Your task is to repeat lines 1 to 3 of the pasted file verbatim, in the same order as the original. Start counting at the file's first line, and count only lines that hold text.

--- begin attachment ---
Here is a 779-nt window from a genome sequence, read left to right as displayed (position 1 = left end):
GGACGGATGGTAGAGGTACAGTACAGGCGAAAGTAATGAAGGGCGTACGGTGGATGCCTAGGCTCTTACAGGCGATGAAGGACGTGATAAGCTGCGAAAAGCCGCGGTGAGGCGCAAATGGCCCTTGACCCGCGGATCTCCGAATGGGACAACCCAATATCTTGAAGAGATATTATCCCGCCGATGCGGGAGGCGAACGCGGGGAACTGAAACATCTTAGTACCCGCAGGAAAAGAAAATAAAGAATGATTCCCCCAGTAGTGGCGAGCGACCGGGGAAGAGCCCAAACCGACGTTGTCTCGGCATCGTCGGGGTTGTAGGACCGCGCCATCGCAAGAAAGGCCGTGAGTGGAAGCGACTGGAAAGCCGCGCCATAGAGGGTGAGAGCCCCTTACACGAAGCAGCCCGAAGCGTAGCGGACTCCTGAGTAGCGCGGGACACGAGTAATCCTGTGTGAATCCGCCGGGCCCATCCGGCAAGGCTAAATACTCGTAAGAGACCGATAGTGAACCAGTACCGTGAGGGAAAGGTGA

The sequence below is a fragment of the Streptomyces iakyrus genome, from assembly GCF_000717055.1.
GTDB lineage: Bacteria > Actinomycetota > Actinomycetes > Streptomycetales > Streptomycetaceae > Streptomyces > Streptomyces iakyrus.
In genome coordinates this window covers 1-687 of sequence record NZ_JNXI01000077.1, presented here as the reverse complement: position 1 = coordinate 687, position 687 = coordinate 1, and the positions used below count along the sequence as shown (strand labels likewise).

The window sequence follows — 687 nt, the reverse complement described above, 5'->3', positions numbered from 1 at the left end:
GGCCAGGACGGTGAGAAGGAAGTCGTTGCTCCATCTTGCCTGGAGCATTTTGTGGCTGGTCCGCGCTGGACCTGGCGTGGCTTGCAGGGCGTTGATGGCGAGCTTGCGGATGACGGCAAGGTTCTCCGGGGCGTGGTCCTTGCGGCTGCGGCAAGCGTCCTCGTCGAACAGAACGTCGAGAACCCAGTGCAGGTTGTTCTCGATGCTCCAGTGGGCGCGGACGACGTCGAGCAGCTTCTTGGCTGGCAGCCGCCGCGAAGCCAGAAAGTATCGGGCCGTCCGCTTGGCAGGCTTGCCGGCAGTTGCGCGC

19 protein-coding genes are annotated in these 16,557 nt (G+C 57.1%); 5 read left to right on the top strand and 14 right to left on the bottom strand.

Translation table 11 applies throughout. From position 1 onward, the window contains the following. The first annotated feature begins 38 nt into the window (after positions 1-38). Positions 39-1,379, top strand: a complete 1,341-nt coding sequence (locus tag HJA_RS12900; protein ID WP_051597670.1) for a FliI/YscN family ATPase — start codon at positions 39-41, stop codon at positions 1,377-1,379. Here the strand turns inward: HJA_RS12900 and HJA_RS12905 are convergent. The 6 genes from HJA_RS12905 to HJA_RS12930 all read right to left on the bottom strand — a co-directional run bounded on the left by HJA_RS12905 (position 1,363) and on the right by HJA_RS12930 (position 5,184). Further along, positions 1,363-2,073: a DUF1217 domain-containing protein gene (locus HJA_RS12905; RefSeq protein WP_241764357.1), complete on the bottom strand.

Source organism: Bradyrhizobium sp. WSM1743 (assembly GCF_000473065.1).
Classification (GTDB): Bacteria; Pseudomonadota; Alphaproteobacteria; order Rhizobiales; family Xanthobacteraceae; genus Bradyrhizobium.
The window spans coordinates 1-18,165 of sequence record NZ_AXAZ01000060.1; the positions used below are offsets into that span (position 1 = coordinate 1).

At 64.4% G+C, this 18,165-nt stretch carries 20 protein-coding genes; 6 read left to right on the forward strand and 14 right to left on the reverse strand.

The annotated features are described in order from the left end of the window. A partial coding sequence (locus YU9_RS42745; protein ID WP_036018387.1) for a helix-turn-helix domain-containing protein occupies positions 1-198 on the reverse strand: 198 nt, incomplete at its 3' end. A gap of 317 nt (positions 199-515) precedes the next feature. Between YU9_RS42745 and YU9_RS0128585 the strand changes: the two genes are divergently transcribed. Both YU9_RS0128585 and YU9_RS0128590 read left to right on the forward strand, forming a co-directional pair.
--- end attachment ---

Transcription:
Here is a 779-nt window from a genome sequence, read left to right as displayed (position 1 = left end):
GGACGGATGGTAGAGGTACAGTACAGGCGAAAGTAATGAAGGGCGTACGGTGGATGCCTAGGCTCTTACAGGCGATGAAGGACGTGATAAGCTGCGAAAAGCCGCGGTGAGGCGCAAATGGCCCTTGACCCGCGGATCTCCGAATGGGACAACCCAATATCTTGAAGAGATATTATCCCGCCGATGCGGGAGGCGAACGCGGGGAACTGAAACATCTTAGTACCCGCAGGAAAAGAAAATAAAGAATGATTCCCCCAGTAGTGGCGAGCGACCGGGGAAGAGCCCAAACCGACGTTGTCTCGGCATCGTCGGGGTTGTAGGACCGCGCCATCGCAAGAAAGGCCGTGAGTGGAAGCGACTGGAAAGCCGCGCCATAGAGGGTGAGAGCCCCTTACACGAAGCAGCCCGAAGCGTAGCGGACTCCTGAGTAGCGCGGGACACGAGTAATCCTGTGTGAATCCGCCGGGCCCATCCGGCAAGGCTAAATACTCGTAAGAGACCGATAGTGAACCAGTACCGTGAGGGAAAGGTGA

The sequence below is a fragment of the Streptomyces iakyrus genome, from assembly GCF_000717055.1.